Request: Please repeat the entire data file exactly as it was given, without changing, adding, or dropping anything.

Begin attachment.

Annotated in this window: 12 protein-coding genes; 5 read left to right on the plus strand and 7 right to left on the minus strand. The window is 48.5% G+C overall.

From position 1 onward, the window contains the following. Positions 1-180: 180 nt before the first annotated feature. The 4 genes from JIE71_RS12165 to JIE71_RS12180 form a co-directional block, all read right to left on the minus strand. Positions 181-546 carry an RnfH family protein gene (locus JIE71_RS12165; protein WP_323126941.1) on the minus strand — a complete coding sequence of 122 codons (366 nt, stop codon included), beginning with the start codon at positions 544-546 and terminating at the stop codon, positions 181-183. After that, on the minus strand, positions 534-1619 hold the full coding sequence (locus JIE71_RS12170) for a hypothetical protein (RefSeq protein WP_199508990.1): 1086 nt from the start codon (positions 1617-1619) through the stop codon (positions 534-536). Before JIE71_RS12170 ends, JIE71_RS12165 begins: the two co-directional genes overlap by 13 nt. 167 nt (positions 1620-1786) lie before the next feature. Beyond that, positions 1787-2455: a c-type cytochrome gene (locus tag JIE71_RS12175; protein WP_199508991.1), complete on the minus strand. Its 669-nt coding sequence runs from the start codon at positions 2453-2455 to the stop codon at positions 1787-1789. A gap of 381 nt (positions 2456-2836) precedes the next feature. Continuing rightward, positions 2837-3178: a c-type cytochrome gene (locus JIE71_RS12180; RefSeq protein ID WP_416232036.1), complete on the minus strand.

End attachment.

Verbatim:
Annotated in this window: 12 protein-coding genes; 5 read left to right on the plus strand and 7 right to left on the minus strand. The window is 48.5% G+C overall.

From position 1 onward, the window contains the following. Positions 1-180: 180 nt before the first annotated feature. The 4 genes from JIE71_RS12165 to JIE71_RS12180 form a co-directional block, all read right to left on the minus strand. Positions 181-546 carry an RnfH family protein gene (locus JIE71_RS12165; protein WP_323126941.1) on the minus strand — a complete coding sequence of 122 codons (366 nt, stop codon included), beginning with the start codon at positions 544-546 and terminating at the stop codon, positions 181-183. After that, on the minus strand, positions 534-1619 hold the full coding sequence (locus JIE71_RS12170) for a hypothetical protein (RefSeq protein WP_199508990.1): 1086 nt from the start codon (positions 1617-1619) through the stop codon (positions 534-536). Before JIE71_RS12170 ends, JIE71_RS12165 begins: the two co-directional genes overlap by 13 nt. 167 nt (positions 1620-1786) lie before the next feature. Beyond that, positions 1787-2455: a c-type cytochrome gene (locus tag JIE71_RS12175; protein WP_199508991.1), complete on the minus strand. Its 669-nt coding sequence runs from the start codon at positions 2453-2455 to the stop codon at positions 1787-1789. A gap of 381 nt (positions 2456-2836) precedes the next feature. Continuing rightward, positions 2837-3178: a c-type cytochrome gene (locus JIE71_RS12180; RefSeq protein ID WP_416232036.1), complete on the minus strand.